Dr. Yingye Zheng named fellow of American Statistical Association

Honored for work to develop biomedical decision tools
A photograph of biostatistician Dr. Yingye Zheng wearing a dark jacket and light shirt.
Hutch biostatistician Dr. Yingye Zheng was named fellow of the American Statistical Association. Fred Hutch file photo

Dr. Yingye Zheng, a professor of biostatistics in Fred Hutchinson Cancer Research Center’s Public Health Sciences Division, has been elected as a fellow of the American Statistical Association.

Zheng joined Fred Hutch in 2003 and is an affiliate professor of biostatistics in the University of Washington School of Public Health and Community Medicine.

She was selected for the prestigious fellowship for her "novel methodological development for efficient design and analysis of prognostic biomarker validation study; significant advancement in dynamic risk prediction with longitudinal biomarkers and for outstanding collaboration in cancer screening and cancer biomarker research," according to the organization’s announcement.

“I am honored for the recognition,” Zheng said. “I’ve always excited about engaging in research to develop and evaluate novel biomedical decision tools to optimize clinical outcomes and minimize harm in the population. I am grateful for the outstanding colleagues that I have collaborated with for the past 20 years at the center to achieve that goal.”

Fellowships are awarded to scholars who have made exceptional contributions to statistical science. Only about a third of 1% of the total ASA membership is elected as a fellow each year.

“Dr. Zheng has made impactful scientific and public health contributions through her collaboration, leadership, and methodological development,” said Dr. Li Hsu, a colleague and fellow Hutch biostatistician who was named an ASA fellow in 2017. “She is a leading statistical methodology researcher creating efficient study designs for prospective biomarker evaluation, assessment of biomarker performance for cancer screening, diagnosis and prognosis, and development of personalized risk prediction using longitudinal biomarker measurements.”

A national leader

Zheng works primarily in the realm of cancer screening and surveillance research. She is one of the principal investigators of the data coordinating center for the National Cancer Institute’s Population-based Research to Optimize the Screening Process (PROSPR) network, which focuses on colorectal, cervical and lung cancer screening. PROSPR’s goal is to improve the cancer screening process as practiced in multiple health care environments in the U.S.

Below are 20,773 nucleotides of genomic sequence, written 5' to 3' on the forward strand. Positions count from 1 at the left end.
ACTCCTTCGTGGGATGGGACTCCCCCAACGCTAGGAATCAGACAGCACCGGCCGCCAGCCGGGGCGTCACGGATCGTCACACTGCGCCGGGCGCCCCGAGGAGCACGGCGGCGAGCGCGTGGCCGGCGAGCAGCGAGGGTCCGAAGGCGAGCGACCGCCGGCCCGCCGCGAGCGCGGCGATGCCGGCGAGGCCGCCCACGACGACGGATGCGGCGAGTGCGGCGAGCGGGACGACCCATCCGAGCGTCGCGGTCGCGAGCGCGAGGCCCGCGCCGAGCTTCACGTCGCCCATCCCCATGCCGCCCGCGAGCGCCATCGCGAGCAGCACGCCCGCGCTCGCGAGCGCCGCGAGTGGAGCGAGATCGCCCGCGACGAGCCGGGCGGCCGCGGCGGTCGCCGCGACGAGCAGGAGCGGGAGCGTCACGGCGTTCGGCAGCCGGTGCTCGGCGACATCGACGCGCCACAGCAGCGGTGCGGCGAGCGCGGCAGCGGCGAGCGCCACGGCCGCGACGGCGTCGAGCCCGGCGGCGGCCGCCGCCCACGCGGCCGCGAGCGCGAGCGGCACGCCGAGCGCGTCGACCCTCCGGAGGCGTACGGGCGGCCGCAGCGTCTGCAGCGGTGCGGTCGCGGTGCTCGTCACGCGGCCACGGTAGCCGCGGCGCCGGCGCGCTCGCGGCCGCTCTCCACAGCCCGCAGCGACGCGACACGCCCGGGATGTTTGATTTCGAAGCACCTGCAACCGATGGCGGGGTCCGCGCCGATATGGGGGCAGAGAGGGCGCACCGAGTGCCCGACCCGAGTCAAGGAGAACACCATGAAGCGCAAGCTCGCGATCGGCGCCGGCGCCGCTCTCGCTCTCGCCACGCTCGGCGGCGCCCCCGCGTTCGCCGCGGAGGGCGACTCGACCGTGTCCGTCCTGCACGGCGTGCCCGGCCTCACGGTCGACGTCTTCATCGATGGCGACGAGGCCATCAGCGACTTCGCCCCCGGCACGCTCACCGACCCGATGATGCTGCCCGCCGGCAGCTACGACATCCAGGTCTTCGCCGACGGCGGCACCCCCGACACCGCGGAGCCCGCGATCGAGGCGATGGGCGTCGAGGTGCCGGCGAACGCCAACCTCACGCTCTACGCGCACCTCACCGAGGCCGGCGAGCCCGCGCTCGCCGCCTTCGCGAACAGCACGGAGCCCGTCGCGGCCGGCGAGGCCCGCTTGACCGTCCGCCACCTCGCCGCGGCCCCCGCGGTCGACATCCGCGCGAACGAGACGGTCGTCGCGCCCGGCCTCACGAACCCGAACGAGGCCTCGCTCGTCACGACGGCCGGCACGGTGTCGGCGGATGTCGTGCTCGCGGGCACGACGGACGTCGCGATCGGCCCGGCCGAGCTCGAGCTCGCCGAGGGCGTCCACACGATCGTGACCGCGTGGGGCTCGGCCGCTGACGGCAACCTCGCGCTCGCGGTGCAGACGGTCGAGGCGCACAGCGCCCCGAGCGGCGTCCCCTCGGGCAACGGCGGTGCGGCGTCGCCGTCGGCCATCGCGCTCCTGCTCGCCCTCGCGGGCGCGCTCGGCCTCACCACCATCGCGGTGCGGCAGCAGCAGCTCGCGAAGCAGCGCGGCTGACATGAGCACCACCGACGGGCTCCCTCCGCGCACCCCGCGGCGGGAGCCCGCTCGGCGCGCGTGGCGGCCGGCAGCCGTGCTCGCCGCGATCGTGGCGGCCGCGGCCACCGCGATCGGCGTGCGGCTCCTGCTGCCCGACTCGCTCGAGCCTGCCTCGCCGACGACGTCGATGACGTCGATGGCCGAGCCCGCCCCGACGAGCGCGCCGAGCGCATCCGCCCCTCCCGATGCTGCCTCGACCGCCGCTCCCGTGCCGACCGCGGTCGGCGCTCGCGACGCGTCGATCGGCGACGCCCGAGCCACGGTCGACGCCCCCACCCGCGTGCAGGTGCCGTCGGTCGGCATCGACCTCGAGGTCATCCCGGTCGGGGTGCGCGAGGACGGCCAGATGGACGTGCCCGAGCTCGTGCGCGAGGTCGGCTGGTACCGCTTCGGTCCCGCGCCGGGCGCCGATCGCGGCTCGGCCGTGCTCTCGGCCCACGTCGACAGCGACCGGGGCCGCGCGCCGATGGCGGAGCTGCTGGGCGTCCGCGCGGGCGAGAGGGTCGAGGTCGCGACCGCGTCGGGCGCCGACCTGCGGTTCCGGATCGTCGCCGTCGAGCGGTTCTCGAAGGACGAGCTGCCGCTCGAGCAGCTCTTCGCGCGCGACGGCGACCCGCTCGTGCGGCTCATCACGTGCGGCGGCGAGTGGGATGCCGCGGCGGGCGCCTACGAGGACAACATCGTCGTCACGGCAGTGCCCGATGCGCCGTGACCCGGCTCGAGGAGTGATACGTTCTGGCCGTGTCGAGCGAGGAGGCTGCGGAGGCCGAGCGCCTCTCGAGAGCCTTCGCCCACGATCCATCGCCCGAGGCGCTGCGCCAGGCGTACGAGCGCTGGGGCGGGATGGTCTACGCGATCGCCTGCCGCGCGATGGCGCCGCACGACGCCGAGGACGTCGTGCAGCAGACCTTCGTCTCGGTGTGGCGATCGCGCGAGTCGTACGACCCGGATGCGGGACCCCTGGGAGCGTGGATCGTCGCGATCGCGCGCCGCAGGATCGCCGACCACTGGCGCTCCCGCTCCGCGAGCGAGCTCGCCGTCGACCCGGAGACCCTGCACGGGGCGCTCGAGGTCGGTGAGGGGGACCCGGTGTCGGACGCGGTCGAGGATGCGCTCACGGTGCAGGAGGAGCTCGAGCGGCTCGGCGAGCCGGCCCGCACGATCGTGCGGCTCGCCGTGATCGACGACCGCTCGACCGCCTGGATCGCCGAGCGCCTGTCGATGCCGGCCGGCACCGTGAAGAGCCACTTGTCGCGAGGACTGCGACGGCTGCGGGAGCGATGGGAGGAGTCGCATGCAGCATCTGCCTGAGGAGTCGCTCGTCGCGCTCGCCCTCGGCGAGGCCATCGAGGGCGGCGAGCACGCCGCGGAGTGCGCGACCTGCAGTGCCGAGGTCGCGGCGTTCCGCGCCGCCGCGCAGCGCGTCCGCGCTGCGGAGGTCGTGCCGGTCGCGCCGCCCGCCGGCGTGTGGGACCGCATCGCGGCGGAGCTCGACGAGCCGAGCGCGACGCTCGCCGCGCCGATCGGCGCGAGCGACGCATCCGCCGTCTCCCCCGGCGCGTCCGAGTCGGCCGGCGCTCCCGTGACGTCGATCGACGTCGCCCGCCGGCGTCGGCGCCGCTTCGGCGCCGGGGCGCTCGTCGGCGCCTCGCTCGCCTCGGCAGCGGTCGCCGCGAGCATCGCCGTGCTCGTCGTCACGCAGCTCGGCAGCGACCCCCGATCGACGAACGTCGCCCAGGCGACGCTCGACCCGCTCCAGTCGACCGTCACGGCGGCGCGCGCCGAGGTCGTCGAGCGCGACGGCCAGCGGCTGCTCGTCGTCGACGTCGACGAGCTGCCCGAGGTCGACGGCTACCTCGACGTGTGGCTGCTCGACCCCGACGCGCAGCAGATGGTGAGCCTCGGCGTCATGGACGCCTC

Zheng is also one of the multiple principal investigators in the NCI’s Early Detection Research Network, or EDRN, and a lead biostatistician for the Prostate Cancer Active Surveillance Study (PASS), which is the largest and the most rigorous multicenter investigation to address both the overdiagnosis and the overtreatment of prostate cancer in this country.  

The Hutch’s Dr. Daniel Lin, director of the Hutch and UW Medicine’s Institute for Prostate Cancer Research and principal investigator of PASS, said Zheng has made contributions both as a leader and a collaborator.

“[She’s] not only a leader of investigative endeavors, but also a trusted and integral collaborator in large integrated research efforts that are often multisite and multidisciplinary in nature,” he said. “Dr. Zheng has developed a unique niche in highly innovative research that involves modeling the impact of candidate biomarkers on established clinical prediction tools for prostate cancer active surveillance — tools that she initially had developed.”

These endeavors, he said, have resulted not only in a strong publication track record (she’s had over 120 peer-reviewed manuscripts) but also consistent and recurring National Institutes of Health funding as a principal investigator.

“There is no doubt that Dr. Zheng is a national leader in designing innovative and impactful studies for the prostate cancer biomarker investigative community,” Lin said of his colleague. “Dr. Zheng is an exceptionally creative, motivated, and accomplished scientist who has made substantive contributions to the prostate cancer biomarker field.”

Other Fred Hutch faculty members who’ve been honored as ASA fellows include Drs. Garnet Anderson, who holds the Fred Hutch 40th Anniversary Endowed Chair (2020), Charles Kooperberg (2019), Michael LeBlanc (2019), Ying Qing Chen (2018), Li Hsu (2017), Wei Sun (2017), Ruth Etzioni, who holds the Rosalie and Harold Rae Brown Endowed Chair (2016), Peter Gilbert (2014), Ziding Feng (2007), Patrick Heagerty (1997), M. Elizabeth Halloran (1996), Steven G. Self (1996), Ira Longini (1995), Tom Fleming (1987) and Ross L. Prentice (1982). In 2019, Halloran also received the association’s Nathan Mantel Lifetime Achievement Award.

Diane Mapes is a staff writer at Fred Hutchinson Cancer Center. She has written extensively about health issues for NBC News, TODAY, CNN, MSN, Seattle Magazine and other publications. A breast cancer survivor, she blogs at doublewhammied.com and tweets @double_whammied. Email her at dmapes@fredhutch.org. Just diagnosed and need information and resources? Visit our Patient Care page.

Read more about Fred Hutch achievements and accolades.

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